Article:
In the spirit of October, the Bradbury Center staff has selected the following passage from Ray Bradbury’s introduction to the Rare and Limited 40th Anniversary edition of The October Country where he shares his inspiration for his creative concepts about that country and its residents—“the Autumn People.”
I was a boy, my grandfather mentioned October Country.
“October Country?” I said, “What’s that?”
“Well,’ said grandfather, “It’s just over the hill and beyond the forest. Only go there by moonlight, you’d miss it in the dark. And in that country the people are conceived in the autumn of one yare and born in the autumn of the next. It’s always a dark season in that country, it’s always fall. And the October people there, if they don’t live in garrets and attics, then they live in cellars and basements, or dim storage pantries facing North. They live in closets and coals-bins. They smell of burnt leaves, and cut pumpkins and Guy Fawkes’ fires. Oh, it’s a far country, and strange.”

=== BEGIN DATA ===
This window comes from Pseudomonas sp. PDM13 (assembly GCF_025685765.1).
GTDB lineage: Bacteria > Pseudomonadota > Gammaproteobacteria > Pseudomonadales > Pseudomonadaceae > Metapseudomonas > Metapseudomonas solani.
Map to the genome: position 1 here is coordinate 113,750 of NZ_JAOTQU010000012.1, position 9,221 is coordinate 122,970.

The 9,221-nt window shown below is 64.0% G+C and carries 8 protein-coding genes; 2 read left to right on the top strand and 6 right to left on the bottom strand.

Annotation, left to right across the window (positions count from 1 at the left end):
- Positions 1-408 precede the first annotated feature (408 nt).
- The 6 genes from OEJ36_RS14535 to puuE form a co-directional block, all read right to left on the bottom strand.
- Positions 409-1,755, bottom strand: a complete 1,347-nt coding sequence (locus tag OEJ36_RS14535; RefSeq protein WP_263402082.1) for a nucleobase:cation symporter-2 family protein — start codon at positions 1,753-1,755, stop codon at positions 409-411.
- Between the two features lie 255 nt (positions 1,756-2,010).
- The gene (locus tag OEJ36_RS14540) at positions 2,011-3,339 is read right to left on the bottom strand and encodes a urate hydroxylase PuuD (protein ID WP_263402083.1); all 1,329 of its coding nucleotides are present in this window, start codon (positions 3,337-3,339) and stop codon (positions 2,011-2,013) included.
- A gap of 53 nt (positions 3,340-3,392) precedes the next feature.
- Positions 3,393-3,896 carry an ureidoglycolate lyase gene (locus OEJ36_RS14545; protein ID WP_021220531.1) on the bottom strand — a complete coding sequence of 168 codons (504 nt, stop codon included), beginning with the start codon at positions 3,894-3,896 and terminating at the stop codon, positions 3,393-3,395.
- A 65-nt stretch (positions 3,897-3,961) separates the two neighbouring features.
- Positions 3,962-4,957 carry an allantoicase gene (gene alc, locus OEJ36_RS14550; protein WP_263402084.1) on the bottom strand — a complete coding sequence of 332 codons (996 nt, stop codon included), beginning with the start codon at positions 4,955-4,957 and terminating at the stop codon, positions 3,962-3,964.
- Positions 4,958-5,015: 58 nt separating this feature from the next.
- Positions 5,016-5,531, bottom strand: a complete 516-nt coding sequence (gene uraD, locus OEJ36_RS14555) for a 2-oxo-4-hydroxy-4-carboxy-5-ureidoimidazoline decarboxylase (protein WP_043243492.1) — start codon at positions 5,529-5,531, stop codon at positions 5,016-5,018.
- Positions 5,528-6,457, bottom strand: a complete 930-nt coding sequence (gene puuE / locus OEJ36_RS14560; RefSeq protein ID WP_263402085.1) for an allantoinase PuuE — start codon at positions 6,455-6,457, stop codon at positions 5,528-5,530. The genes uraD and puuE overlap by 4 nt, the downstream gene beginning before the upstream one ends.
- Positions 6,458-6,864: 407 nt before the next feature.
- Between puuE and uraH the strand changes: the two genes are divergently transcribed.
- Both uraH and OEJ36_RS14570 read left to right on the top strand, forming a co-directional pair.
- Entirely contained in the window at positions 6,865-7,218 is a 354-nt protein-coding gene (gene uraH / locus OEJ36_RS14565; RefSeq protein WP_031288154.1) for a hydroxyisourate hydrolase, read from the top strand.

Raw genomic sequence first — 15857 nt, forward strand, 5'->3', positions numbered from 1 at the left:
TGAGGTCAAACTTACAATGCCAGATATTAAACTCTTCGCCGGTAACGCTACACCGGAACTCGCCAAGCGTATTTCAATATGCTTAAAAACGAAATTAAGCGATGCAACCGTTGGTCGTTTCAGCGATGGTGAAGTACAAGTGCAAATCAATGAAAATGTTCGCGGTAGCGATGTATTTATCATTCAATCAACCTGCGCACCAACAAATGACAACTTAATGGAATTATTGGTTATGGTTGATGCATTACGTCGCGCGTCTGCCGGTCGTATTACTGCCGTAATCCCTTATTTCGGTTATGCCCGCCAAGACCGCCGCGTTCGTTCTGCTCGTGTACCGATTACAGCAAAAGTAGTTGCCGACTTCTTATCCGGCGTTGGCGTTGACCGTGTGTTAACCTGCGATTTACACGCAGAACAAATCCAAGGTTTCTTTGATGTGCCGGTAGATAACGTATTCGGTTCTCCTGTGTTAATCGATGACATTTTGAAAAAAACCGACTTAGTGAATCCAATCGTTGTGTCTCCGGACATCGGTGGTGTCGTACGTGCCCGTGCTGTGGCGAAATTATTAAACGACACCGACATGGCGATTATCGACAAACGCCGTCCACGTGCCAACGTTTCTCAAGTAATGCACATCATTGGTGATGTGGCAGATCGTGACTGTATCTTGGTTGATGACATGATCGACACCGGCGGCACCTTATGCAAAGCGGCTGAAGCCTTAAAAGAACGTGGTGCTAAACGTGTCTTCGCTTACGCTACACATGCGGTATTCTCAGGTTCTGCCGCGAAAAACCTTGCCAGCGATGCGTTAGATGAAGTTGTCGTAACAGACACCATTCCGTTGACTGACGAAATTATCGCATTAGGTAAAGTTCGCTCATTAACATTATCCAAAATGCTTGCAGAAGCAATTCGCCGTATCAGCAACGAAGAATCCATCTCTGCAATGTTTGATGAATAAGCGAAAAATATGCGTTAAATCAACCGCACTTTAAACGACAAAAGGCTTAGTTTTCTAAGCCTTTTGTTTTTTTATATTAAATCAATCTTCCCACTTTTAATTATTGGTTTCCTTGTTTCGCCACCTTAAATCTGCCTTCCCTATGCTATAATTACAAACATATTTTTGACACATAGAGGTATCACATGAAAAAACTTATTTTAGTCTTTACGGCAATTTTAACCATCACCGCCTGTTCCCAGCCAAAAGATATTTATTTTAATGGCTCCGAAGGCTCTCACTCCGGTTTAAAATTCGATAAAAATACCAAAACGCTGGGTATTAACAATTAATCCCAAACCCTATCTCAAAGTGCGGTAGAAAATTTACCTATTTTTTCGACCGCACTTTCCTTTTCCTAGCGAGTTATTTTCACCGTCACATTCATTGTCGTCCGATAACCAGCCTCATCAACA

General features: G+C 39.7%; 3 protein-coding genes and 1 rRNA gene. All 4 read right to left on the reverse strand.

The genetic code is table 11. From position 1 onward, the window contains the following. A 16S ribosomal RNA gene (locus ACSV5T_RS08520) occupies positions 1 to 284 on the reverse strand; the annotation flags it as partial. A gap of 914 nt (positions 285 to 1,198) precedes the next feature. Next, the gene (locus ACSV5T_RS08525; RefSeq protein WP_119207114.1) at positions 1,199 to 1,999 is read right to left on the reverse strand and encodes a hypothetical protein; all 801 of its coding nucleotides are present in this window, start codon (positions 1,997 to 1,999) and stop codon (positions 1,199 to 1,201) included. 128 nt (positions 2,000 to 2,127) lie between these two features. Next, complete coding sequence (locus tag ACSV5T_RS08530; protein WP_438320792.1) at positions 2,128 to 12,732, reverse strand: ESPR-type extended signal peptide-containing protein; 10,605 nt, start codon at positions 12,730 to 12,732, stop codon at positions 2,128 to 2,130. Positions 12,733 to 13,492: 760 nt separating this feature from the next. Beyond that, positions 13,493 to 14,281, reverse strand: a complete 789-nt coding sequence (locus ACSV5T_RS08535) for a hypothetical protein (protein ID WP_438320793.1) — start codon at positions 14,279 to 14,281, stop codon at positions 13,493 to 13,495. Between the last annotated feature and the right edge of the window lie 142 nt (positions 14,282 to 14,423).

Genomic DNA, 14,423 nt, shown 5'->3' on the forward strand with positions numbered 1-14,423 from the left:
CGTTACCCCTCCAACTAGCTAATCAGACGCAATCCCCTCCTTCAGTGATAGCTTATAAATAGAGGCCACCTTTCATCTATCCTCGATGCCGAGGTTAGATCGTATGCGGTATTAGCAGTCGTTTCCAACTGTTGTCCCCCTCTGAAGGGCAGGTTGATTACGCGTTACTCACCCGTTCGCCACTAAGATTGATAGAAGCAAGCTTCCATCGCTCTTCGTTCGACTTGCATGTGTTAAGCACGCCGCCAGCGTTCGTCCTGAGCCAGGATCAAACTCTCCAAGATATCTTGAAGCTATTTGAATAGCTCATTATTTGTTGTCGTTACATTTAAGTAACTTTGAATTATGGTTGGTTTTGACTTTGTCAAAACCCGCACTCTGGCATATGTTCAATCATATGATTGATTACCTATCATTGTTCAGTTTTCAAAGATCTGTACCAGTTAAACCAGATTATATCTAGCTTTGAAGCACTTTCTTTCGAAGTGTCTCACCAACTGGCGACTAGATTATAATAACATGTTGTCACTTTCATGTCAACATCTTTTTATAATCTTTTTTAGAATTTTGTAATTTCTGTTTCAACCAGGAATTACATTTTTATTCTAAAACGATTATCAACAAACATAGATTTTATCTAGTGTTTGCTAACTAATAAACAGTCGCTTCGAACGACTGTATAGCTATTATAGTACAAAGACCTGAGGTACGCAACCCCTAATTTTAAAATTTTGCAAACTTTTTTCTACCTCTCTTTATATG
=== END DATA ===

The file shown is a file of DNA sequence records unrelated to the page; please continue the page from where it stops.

“Can anyone go there?” I asked.
“Mostly children, and writers, who stay a few years and come away, and never go back.”
“May I go there?” I asked.
“Why, boy,” said grandfather. “By the sound of you, middle of the night, you live there now, from dusk to dawn.”
I thought about that and nodded, “How long must I stay?”
“As long as need be, till you know all the October folks so well they set you free and wave you on your way. By the look in you eyes, that may be many a year.”